International (MNN) – It’s easy to think only Bible translators or church planters are “qualified” for the mission field. Wycliffe USA’s Chris Gassler says, “Missions has taken on so many different shapes and forms, and I see people in a lot of different professions doing awesome, awesome work.”
Serving with EthnoArts, Gassler works alongside and supports Bible translators. But just as there are many parts with different functions in the Body of Christ, there are many roles in the mission field.
“I have a friend in Cameroon who is a diesel engine mechanic, and he runs a shop where he’s training guys to do auto mechanics,” Gassler says.
“They have a devotional every morning for an hour [to] an hour and a half, and then he spends the rest of the day teaching them a skill so that they can participate in the economy.”
Chris used to be a professional trombone player. Today, he uses his background in music to help communities develop their own worship songs. “If I were to meet somebody that says, ‘Oh, you know, I’m in [field X]; I don’t know how God could use that in missions’, I would say don’t count anything out,” Gassler says.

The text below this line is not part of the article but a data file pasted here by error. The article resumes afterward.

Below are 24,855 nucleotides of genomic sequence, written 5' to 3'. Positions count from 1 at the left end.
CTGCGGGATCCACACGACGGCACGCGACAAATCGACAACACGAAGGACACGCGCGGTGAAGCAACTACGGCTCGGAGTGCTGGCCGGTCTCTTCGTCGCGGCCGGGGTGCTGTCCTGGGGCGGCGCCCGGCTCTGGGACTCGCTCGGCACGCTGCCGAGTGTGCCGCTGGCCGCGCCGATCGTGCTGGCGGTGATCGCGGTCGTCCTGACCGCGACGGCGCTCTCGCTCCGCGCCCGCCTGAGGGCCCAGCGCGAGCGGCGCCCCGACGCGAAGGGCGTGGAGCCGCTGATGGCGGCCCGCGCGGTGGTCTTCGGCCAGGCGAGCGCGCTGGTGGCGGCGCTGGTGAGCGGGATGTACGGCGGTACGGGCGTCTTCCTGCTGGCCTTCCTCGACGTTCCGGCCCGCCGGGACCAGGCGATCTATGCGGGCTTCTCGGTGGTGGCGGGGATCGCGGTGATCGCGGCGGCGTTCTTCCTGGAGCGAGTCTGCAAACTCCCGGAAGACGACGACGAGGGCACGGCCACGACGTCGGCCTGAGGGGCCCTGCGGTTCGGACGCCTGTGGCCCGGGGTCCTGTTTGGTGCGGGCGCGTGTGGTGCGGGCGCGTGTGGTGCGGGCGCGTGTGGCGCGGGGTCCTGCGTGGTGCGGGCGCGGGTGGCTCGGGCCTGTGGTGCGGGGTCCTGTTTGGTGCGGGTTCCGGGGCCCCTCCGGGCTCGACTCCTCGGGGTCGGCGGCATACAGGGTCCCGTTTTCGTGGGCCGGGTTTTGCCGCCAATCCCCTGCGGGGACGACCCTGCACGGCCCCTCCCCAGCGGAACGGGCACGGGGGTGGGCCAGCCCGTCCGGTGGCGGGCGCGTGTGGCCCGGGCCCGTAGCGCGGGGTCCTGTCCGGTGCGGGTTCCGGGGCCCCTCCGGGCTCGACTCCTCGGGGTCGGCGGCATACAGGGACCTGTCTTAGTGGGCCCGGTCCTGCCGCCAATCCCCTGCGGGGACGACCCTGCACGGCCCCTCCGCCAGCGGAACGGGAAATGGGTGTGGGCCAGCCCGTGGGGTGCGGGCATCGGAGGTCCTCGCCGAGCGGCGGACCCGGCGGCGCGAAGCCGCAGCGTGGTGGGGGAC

“Respond as the Lord leads you to respond.”
If God is calling you to the mission field, respond in obedience. Discover how God can use your gifts at Wycliffe USA.
“Maybe my circumstances were unique; how many trombone players out there end up doing missionary work in Africa? I get that, but it just felt completely natural and normal to me,” Gassler says.
“Cameron Townsend, the founder of Wycliffe, used to say ‘I can use anybody but a bartender’. I might contest you could even use a bartender if you have enough imagination.”
(Header photo courtesy of Ben White/Unsplash)